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Macronutrient Composition Influence on Breast Cancer Risk in Hispanic and Non-Hispanic White Women: The 4-Corners Breast Cancer Study

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The association of dietary macronutrient composition with risk of breast cancer is not well understood. We investigated the macronutrient composition of diet in the 4-Corners Breast Cancer Study. Logistic regression models were used for case-control comparisons adjusted for age, center, education, smoking, total activity, calories, dietary fiber, dietary calcium, height, parity, recent hormone exposure, reference year body mass index (BMI), and the interaction of BMI and recent hormone exposure. Breast cancer risk declined with increasing dietary fat and increased with carbohydrates similarly across ethnicity and menopausal status. Associations of carbohydrate (direct) and fat (inverse), particularly saturated and monounsaturated fat, with breast cancer were present among normal and overweight postmenopausal women and absent among obese postmenopausal women. No substantive differences were noted in the association of macronutrients with risk of breast cancer between non-Hispanic white and Hispanic women. Associations of the macronutrients carbohydrate and fat with breast cancer risk were attenuated among postmenopausal obese women.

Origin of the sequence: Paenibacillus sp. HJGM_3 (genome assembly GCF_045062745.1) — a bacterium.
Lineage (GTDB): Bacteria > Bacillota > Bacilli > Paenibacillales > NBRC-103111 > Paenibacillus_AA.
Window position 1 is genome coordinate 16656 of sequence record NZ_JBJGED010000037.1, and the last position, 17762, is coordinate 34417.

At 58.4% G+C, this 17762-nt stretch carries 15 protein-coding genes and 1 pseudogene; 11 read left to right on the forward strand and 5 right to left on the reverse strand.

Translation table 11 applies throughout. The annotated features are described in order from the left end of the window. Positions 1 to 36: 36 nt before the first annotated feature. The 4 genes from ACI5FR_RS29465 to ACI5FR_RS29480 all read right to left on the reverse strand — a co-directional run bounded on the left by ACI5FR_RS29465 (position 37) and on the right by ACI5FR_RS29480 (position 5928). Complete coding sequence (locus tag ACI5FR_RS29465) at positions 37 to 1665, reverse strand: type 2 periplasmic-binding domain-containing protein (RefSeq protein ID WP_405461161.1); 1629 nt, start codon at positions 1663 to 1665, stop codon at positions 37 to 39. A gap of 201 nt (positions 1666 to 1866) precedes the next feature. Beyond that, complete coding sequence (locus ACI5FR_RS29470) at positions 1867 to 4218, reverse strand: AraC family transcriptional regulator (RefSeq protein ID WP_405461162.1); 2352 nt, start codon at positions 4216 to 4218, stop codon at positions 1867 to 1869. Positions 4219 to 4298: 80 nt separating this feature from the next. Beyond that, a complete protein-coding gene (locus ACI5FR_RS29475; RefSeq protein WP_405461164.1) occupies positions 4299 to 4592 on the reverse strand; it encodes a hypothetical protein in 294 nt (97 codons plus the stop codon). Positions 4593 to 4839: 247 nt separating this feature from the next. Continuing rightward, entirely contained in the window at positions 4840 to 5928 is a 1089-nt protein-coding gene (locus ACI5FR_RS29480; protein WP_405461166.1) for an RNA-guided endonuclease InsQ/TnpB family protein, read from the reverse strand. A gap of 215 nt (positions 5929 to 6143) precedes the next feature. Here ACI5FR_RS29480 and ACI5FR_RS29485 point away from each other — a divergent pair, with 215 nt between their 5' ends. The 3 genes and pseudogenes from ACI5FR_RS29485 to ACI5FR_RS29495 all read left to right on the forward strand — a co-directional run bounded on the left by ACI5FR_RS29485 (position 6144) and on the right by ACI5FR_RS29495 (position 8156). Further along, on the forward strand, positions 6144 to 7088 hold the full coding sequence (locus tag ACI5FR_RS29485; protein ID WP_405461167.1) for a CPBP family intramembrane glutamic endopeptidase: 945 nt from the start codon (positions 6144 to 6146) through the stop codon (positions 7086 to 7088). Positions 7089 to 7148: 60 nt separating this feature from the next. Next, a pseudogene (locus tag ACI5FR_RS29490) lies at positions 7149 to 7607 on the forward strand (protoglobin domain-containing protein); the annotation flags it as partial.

Document Type: Research Article

Affiliations: 1: Department of Internal Medicine, University of Utah, Salt Lake City, Utah, USA 2: H. Lee Moffitt Cancer Center and Research Institute, Tampa, Florida, USA 3: Department of Epidemiology and Public Health, University of Louisville, Louisville, Kentucky, USA 4: University of Colorado School of Public Health, Aurora, Colorado, USA

Publication date: February 11, 2011

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